Providence Mayor Defends Massive Teacher Layoffs, Budget Cuts

As part of Tell Me More's focus on cities and states in economic crisis, guest host Farai Chideya explores efforts by Providence, Rhode Island to fill a $70m deficit. In a move that has angered educators and teacher unions, the city last issued termination notices to nearly two thousand teachers. Chideya speaks with Providence Mayor Angel Tavares about the decision and the city's plan to meet its budget shortfall.

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FARAI CHIDEYA, host:

This is TELL ME MORE from NPR News. I'm Farai Chideya sitting in for Michel Martin.

We're continuing our focus on cities and states in financial crisis and how elected leaders are choosing to respond. We're still hearing a lot about Wisconsin and political fallout there as a result of Governor Scott Walker's budget repair plan.

Coming up, we'll ask three teachers from Wisconsin, Ohio and California about pay cuts, collective bargaining and pension plans.

But first, we turn our attention to the northeast where another budget crisis is looming. Last month, some 2,000 public school teachers in Providence, Rhode Island were given termination notices as part of the mayor's plan to try to help close the city's expected $70 million deficit. Mayor Angel Tavares is here with me now. Mayor, thanks for joining us.

Mr. ANGEL TAVARES (Mayor, Providence): Thank you for having me.

CHIDEYA: So, you describe the city's budget as in a category 5 hurricane, fiscal emergency. You yourself have taken a 10 percent pay cut. Just how bad are things in Providence?

Mr. TAVARES: Things are very difficult right now. And, certainly, when I came into office, I was expecting a deficit. We just did not expect one of the magnitude that we have. We actually have a $70 million deficit for the current fiscal year. And we still need to finish plugging $29 million of that 70 million for next year.

The deficit's projected to be $110 million on a budget of about $640 million. So it is a difficult situation. I categorized it as an emergency because I believe it is. And we have to make big changes in order to put our fiscal house in order.

CHIDEYA: So let's talk about the schools. You recently gave pink slips to all public school teachers in the city, that's over 1,900 people, letting them know that they are at the risk of losing their jobs. And that's because state law requires teachers be notified of their employment status by March 1st.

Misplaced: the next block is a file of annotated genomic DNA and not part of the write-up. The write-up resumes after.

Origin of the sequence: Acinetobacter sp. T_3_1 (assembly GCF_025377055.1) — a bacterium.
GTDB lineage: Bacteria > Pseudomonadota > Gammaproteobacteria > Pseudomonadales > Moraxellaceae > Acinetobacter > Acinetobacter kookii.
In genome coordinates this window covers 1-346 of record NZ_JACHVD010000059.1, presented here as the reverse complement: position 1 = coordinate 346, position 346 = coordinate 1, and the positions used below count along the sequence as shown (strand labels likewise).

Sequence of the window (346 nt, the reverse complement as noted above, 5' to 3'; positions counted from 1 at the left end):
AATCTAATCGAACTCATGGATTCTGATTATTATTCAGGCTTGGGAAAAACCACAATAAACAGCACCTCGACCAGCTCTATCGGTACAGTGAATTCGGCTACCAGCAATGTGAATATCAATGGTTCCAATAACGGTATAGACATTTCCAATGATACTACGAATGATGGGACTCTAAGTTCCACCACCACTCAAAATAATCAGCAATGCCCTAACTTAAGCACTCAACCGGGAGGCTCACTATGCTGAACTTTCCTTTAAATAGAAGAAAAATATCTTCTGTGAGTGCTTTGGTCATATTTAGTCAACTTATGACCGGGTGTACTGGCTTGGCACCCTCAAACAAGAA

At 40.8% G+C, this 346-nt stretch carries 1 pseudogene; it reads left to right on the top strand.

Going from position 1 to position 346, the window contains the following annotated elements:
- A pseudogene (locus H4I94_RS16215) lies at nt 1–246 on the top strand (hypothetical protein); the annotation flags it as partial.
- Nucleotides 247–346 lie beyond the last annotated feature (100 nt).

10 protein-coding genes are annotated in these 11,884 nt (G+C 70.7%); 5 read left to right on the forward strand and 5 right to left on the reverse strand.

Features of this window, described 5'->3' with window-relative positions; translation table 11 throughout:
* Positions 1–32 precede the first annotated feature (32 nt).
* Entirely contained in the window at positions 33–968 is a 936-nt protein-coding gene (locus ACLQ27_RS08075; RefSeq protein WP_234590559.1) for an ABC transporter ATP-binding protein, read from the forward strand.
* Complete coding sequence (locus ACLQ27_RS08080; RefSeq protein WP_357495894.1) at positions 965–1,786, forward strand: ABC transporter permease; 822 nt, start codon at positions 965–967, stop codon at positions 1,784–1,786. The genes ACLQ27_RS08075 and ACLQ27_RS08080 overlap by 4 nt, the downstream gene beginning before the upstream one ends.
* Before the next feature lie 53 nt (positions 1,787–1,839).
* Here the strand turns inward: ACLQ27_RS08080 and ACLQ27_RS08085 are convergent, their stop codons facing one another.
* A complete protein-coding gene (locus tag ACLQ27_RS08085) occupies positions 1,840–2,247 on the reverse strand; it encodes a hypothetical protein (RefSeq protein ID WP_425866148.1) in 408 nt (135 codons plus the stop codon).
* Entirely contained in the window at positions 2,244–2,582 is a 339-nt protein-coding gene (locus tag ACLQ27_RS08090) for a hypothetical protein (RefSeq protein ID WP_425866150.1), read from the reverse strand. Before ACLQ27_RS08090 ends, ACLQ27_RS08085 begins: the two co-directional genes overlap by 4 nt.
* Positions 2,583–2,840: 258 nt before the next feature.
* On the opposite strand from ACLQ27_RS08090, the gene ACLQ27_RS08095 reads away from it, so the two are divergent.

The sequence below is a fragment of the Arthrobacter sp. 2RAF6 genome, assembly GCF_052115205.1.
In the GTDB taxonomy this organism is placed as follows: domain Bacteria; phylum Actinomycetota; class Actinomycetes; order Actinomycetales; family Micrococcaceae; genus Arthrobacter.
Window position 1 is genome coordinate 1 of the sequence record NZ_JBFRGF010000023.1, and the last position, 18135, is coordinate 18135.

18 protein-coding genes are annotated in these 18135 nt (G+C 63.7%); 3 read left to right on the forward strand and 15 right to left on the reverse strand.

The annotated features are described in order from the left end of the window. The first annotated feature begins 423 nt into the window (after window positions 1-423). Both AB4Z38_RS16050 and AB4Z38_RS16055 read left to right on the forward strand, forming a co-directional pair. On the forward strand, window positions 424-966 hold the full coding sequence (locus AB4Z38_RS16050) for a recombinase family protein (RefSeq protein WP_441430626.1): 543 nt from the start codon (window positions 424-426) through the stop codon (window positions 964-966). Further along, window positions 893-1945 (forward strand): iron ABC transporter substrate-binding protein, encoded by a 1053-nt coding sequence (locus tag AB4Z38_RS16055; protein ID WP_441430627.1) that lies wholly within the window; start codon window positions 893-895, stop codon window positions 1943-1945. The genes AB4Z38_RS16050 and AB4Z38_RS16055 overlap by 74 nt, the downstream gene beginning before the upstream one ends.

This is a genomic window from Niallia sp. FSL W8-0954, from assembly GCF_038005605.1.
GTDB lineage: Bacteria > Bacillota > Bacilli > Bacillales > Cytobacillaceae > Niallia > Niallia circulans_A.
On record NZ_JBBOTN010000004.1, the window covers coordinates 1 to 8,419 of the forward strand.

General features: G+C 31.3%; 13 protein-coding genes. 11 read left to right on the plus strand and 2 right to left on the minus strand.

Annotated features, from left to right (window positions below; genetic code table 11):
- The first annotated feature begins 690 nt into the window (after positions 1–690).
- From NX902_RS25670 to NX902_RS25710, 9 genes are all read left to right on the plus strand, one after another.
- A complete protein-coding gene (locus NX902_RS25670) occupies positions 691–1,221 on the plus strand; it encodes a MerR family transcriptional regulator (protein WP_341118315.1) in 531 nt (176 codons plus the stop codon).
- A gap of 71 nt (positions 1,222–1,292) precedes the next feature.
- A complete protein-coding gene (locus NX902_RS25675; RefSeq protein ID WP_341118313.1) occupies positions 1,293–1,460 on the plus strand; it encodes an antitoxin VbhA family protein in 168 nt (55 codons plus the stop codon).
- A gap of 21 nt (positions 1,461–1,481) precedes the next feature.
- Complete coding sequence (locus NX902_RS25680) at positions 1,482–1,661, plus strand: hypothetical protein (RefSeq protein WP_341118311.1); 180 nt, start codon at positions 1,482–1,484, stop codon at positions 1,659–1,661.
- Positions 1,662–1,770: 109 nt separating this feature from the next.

I want to play a clip of Randi Weingarten, the national president of the American Federation of Teachers. And here she is speaking earlier this month at a rally on the steps of city hall.

Ms. RANDI WEINGARTEN (National President, American Federation of Teachers): You have to work with us. That is what we do every day. We make a difference in children's lives. Negotiate with us. Work with us. Do not fire us.

(Soundbite of crowd cheering)

CHIDEYA: Now, Mayor Tavares, how many teachers are actually likely to be fired?

Mr. TAVARES: We are focusing on that right now. We're looking at probably around 70 teachers because we're closing four schools. It's something that we have to do. It's not something that we want to do, but it's necessary. And in terms of the termination notices, and I think you explained it very well, we had to send the notices out in order to let teachers know that their status could change at the end of the year.

And that's required by state law that we do that by March 1st. So we are focusing right now on determining which teachers. We've now identified the schools. We did that last week and we're going through the process of getting the approval to close the schools.

CHIDEYA: So these are four schools that you're talking about. And how do you respond to critics who say you're trying to solve the city's fiscal problems mainly through the schools? And that you're ganging up on schools.

Mr. TAVARES: Oh, I think that people need to realize one thing. And that is that this is going to be shared sacrifice. All of us are going to be a part of the solution. I, certainly, I took a pay cut of 10 percent. My payroll and my -of the mayor's office is being cut 10 percent. The teachers came up because of the March 1st deadline. We're negotiating with our laborers' union. We're negotiating with our police union. We're negotiating with our fire union. We've already had layoffs here, non-union personnel.

So, people who say that it's going to be solely on the back of educators, that's just rhetoric. What we will see is that everyone is going to be part of the solution. And it's going to be everyone really sacrificing.

CHIDEYA: If you're just joining us, we're continuing our focus on cities and states and how they're fairing in this economy. I'm here with Angel Tavares. He's the mayor of Providence, Rhode Island. And, mayor, let's talk about unemployment. The jobless rate in Providence is 11.2 percent. That's higher than the national average, which is 8.9 percent. What are you going to do to create jobs?

Mr. TAVARES: Well, one of the things that we're doing here is we are in the process right now of searching for an economic development director who will help us coordinate all of the efforts not only in our capital city, but around our state as well, because Providence is such a big part of Rhode Island.

Second thing that we're doing is working with our universities and our hospitals to develop a knowledge district in Providence. We have new land that's opening up because we moved a highway and that's opening up about 20 acres of land. And there was a lot of interest there in terms of research and technology and we have to focus on making sure that that happens and grows.